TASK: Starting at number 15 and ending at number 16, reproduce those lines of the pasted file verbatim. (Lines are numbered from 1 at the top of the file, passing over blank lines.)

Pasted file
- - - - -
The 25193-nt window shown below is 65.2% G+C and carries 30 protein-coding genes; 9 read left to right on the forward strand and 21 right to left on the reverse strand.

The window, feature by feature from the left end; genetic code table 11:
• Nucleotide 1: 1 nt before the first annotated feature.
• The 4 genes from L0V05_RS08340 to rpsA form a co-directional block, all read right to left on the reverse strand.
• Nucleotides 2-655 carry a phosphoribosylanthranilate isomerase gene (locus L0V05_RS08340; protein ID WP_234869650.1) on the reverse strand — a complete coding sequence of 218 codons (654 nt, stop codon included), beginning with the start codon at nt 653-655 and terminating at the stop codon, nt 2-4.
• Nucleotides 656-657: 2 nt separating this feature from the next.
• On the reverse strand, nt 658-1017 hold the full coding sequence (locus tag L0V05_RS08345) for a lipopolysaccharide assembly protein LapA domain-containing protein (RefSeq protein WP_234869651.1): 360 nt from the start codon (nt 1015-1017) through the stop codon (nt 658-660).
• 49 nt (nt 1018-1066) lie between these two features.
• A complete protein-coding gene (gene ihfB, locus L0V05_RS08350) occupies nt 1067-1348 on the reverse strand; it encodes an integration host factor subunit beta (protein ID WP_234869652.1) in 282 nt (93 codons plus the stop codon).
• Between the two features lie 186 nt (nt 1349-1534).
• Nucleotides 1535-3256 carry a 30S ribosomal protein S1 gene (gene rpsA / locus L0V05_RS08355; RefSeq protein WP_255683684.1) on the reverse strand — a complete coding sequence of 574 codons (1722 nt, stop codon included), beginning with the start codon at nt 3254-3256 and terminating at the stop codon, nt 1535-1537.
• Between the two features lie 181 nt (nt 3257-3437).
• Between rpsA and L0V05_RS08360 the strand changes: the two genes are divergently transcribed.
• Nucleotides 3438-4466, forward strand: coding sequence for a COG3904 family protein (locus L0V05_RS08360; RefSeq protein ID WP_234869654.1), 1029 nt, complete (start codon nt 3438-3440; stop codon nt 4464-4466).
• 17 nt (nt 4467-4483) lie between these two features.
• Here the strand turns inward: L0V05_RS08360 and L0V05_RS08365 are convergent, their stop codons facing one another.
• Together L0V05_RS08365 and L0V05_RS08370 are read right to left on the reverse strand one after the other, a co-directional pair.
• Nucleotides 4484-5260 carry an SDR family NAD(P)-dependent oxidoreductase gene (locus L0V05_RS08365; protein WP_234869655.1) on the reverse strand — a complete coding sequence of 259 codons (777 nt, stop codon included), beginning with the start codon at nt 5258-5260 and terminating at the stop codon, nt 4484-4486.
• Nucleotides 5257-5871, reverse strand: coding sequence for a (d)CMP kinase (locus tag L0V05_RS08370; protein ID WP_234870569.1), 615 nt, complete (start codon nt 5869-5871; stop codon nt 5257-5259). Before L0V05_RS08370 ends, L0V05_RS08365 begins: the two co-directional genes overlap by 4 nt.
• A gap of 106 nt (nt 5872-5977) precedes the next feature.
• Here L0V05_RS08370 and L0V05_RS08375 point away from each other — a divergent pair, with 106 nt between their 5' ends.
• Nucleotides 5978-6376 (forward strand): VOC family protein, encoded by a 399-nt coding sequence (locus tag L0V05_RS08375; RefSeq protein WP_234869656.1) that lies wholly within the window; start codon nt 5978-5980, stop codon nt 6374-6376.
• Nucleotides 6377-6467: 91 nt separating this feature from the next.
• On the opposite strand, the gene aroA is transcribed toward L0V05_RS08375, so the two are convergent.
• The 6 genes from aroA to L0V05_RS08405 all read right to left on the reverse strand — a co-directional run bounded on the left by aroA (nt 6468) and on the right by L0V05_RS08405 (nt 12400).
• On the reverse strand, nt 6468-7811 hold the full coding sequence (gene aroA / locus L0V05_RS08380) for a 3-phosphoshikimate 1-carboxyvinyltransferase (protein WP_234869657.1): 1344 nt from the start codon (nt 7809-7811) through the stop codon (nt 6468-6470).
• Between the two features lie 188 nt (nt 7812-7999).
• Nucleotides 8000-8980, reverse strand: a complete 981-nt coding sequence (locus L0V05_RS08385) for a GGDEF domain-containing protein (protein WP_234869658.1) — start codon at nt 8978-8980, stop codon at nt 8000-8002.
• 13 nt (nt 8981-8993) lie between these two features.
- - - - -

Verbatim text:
• 17 nt (nt 4467-4483) lie between these two features.
• Here the strand turns inward: L0V05_RS08360 and L0V05_RS08365 are convergent, their stop codons facing one another.